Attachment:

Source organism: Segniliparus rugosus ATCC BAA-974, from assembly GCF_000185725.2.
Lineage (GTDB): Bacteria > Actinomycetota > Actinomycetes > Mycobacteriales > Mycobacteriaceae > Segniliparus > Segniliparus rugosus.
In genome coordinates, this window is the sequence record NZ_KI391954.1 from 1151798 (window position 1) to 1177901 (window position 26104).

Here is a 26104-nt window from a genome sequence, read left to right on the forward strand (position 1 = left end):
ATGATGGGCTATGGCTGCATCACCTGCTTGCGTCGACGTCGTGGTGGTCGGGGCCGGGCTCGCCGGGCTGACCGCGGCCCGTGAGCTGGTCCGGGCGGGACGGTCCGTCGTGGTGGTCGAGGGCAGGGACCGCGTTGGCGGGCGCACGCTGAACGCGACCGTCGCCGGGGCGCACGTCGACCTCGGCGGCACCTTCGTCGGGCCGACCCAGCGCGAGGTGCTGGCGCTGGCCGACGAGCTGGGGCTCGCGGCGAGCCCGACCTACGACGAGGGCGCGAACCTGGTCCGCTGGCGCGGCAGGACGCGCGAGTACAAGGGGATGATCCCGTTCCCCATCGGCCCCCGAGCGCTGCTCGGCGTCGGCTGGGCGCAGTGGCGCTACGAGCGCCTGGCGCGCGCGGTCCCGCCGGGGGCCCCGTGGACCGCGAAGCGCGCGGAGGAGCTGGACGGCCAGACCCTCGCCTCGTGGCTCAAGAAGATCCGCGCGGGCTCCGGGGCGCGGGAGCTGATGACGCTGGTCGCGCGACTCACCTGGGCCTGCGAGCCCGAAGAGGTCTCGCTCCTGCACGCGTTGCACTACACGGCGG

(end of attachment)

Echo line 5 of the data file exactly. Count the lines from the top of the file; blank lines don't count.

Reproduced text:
ATGATGGGCTATGGCTGCATCACCTGCTTGCGTCGACGTCGTGGTGGTCGGGGCCGGGCTCGCCGGGCTGACCGCGGCCCGTGAGCTGGTCCGGGCGGGACGGTCCGTCGTGGTGGTCGAGGGCAGGGACCGCGTTGGCGGGCGCACGCTGAACGCGACCGTCGCCGGGGCGCACGTCGACCTCGGCGGCACCTTCGTCGGGCCGACCCAGCGCGAGGTGCTGGCGCTGGCCGACGAGCTGGGGCTCGCGGCGAGCCCGACCTACGACGAGGGCGCGAACCTGGTCCGCTGGCGCGGCAGGACGCGCGAGTACAAGGGGATGATCCCGTTCCCCATCGGCCCCCGAGCGCTGCTCGGCGTCGGCTGGGCGCAGTGGCGCTACGAGCGCCTGGCGCGCGCGGTCCCGCCGGGGGCCCCGTGGACCGCGAAGCGCGCGGAGGAGCTGGACGGCCAGACCCTCGCCTCGTGGCTCAAGAAGATCCGCGCGGGCTCCGGGGCGCGGGAGCTGATGACGCTGGTCGCGCGACTCACCTGGGCCTGCGAGCCCGAAGAGGTCTCGCTCCTGCACGCGTTGCACTACACGGCGG